Joseph Mallord William Turner

Marine Dabblers


In Tate Britain

Prints and Drawings Room

View by appointment
Joseph Mallord William Turner 1775–1851
Watercolour on paper
Support: 176 × 260 mm
Accepted by the nation as part of the Turner Bequest 1856
Turner Bequest CXVII F

Catalogue entry

Etching and mezzotint by Turner and William Say, ‘Marine Dabblers’, published Turner, [?1] June 1811
Along with Juvenile Tricks and Young Anglers (see Tate D08127, D08136; Turner Bequest CXVI Z, CXVII I) this composition is one of three Liber Studiorum subjects showing boys playing. In Modern Painters, Ruskin praised them as an aspect of ‘a range of feeling which no other painter, as far as I know, can equal. He cannot, for instance, draw children at play as well as [William] Mulready; but just glean out of his works the evidence of his sympathy’.1 The anxiety of the child at the loss of a toy in the shallows foreshadows the dangers of setting out in real boats, to which the men shown in the background are accustomed.2
No direct source for the present design is known, though the theme of children playing by the sea was one addressed by Turner on numerous occasions.3 Gillian Forrester has suggested the ‘metaphorical significance’4 of the lost boat in relation to a similar incident in the foreground of the painting Dido Building Carthage; or the Rise of the Carthaginian Empire, exhibited 1815 (National Gallery, London, NG498).5 Years later, Turner appears to have remembered the present composition when he scribbled its title on a rapid sketch which may show a child launching a toy boat (Tate D22514; Turner Bequest CCXLI 46a); he showed another mortified child on the shore in his late painting The New Moon; or, ‘I’ve lost My Boat, You shan’t have Your Hoop’, exhibited 1840 (Tate N00526).6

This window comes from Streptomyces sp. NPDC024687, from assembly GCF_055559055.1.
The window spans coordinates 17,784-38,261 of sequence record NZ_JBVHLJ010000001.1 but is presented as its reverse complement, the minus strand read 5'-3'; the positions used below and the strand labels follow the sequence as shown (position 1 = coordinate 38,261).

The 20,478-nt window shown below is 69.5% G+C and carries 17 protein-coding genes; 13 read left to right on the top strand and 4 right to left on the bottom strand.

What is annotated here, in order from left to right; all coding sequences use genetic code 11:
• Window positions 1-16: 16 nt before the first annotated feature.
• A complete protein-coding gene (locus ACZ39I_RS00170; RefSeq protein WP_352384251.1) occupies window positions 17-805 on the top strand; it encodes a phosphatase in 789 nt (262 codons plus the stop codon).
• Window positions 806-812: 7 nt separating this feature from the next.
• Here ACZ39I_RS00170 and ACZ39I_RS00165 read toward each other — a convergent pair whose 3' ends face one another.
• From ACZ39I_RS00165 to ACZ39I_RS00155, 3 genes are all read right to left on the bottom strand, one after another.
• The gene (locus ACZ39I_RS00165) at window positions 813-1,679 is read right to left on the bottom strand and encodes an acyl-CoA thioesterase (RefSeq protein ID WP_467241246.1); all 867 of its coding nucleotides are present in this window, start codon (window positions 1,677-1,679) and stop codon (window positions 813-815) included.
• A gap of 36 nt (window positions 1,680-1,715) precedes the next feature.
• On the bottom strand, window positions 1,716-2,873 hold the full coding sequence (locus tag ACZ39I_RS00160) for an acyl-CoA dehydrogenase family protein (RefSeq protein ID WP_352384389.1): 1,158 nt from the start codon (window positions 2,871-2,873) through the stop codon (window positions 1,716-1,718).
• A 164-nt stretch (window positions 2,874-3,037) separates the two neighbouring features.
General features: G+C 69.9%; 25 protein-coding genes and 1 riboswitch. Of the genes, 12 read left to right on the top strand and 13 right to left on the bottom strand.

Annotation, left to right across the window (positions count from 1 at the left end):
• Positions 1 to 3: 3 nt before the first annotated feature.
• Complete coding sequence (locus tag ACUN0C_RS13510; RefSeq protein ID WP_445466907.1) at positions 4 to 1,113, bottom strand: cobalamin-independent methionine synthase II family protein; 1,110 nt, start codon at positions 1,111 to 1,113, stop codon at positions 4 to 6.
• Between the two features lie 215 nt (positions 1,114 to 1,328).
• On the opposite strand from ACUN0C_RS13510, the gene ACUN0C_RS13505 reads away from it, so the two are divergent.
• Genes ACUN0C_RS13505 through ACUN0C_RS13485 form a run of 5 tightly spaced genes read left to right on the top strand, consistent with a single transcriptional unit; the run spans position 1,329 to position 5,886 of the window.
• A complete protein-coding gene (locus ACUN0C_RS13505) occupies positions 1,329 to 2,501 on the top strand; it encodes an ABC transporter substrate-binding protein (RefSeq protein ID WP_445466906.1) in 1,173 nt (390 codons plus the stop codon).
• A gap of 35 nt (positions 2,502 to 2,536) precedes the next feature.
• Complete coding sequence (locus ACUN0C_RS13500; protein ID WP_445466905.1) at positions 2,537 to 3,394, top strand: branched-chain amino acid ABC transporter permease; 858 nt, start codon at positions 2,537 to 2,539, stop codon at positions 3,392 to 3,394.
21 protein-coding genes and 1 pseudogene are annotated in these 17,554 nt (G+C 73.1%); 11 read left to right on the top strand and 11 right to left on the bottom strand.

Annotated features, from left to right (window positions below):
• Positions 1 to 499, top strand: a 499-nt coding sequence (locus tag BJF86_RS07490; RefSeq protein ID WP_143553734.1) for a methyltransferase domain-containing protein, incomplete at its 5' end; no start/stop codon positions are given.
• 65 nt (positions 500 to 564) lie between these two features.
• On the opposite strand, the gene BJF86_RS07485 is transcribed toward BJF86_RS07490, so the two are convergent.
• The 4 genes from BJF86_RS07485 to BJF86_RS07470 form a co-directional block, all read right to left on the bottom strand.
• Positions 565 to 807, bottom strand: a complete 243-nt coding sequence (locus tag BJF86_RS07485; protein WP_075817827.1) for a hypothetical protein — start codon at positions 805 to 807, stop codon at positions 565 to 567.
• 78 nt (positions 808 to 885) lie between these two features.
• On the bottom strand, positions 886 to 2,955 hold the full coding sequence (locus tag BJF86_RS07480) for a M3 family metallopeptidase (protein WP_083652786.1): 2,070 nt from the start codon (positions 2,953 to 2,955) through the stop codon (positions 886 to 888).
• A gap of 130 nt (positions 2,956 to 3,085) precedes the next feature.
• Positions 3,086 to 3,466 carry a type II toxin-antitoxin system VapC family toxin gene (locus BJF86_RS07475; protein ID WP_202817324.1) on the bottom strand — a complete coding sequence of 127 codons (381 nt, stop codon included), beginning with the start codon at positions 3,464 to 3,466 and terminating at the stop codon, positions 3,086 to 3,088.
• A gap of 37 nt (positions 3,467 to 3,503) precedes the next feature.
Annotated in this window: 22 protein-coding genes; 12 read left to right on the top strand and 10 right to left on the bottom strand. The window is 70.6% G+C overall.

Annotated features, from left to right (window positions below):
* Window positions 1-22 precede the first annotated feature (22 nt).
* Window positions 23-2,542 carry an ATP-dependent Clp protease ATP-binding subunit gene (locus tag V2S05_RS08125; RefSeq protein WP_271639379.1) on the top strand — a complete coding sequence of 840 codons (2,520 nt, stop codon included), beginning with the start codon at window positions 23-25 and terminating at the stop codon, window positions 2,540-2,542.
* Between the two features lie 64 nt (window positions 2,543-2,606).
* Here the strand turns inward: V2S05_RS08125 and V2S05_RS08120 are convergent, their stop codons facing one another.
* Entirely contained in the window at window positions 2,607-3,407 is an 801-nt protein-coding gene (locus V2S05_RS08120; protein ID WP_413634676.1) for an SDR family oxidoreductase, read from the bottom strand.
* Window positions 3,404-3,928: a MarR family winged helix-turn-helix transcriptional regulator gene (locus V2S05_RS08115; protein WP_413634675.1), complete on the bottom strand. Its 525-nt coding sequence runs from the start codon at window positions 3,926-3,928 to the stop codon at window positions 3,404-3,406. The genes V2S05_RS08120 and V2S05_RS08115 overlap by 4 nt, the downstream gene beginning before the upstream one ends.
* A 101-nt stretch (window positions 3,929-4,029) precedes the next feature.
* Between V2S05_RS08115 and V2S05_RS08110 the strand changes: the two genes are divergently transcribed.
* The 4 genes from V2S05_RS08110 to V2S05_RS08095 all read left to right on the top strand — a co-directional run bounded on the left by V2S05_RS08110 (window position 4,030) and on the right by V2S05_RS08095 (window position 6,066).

The composition is recorded, as ‘7[:] 3 Marine Dabblers’, in the Liber Notes (2) sketchbook (Tate D12157; Turner Bequest CLIV (a) 24), in a draft schedule of the first ten parts of the Liber (D12156–D12158; CLIV (a) 23a–24a)7 dated by Finberg and Forrester to before the middle of 1808.8 It also appears later in the sketchbook, as ‘1 Dabblers’, in a list of ‘Marine’ subjects (Tate D12164; Turner Bequest CLIV (a) 27a).9
The Liber Studiorum etching and mezzotint engraving, etched by Turner and engraved by William Say, bears the publication date June 1811 and was issued to subscribers as ‘Marine Dabblers’ in part 6 (Rawlinson/Finberg nos.27–31;10 see also Tate N02941 and D08132, D08134, D08135; Turner Bequest CXVII E, G, H). Tate holds impressions of the preliminary outline etching (Tate A00968) and the published engraving (A00969). It is one of nine published Liber subjects in Turner’s ‘Marine’ category (see also Tate D08104, D08105, D08114, D08125, D08129, D08138; CXVI C, D, M, X, CXVII B, K).
Cook and Wedderburn VI 1904, p.26.
See Brooke 1885, p.97.
Forrester 1996, p.80 note 1; see also note 3.
Ibid., p.80.
Martin Butlin and Evelyn Joll, The Paintings of J.M.W. Turner, revised ed., New Haven and London 1984, pp.94–6 no.131, pl.133 (colour).
Ibid., p.238 no.386, pl.389 (colour); see also Chumbley and Warrell 1989, p.42.
Forrester 1996, pp.160–1 (transcribed).
Finberg 1924, p.xliii; Forrester 1996, pp.13–14.
Forrester 1996, p.162 (transcribed).
Rawlinson 1878, pp.59–68; 1906, pp.69–79; Finberg 1924, pp.105–24.
Forrester 1996, pp.70, 71 note 1, 80 (paper analysis by Peter Bower, and pigment analysis by Joyce Townsend, acknowledged p.8).
Ibid., p.80.
Joyce Townsend, circa 1995, Tate conservation files.

Matthew Imms
August 2008

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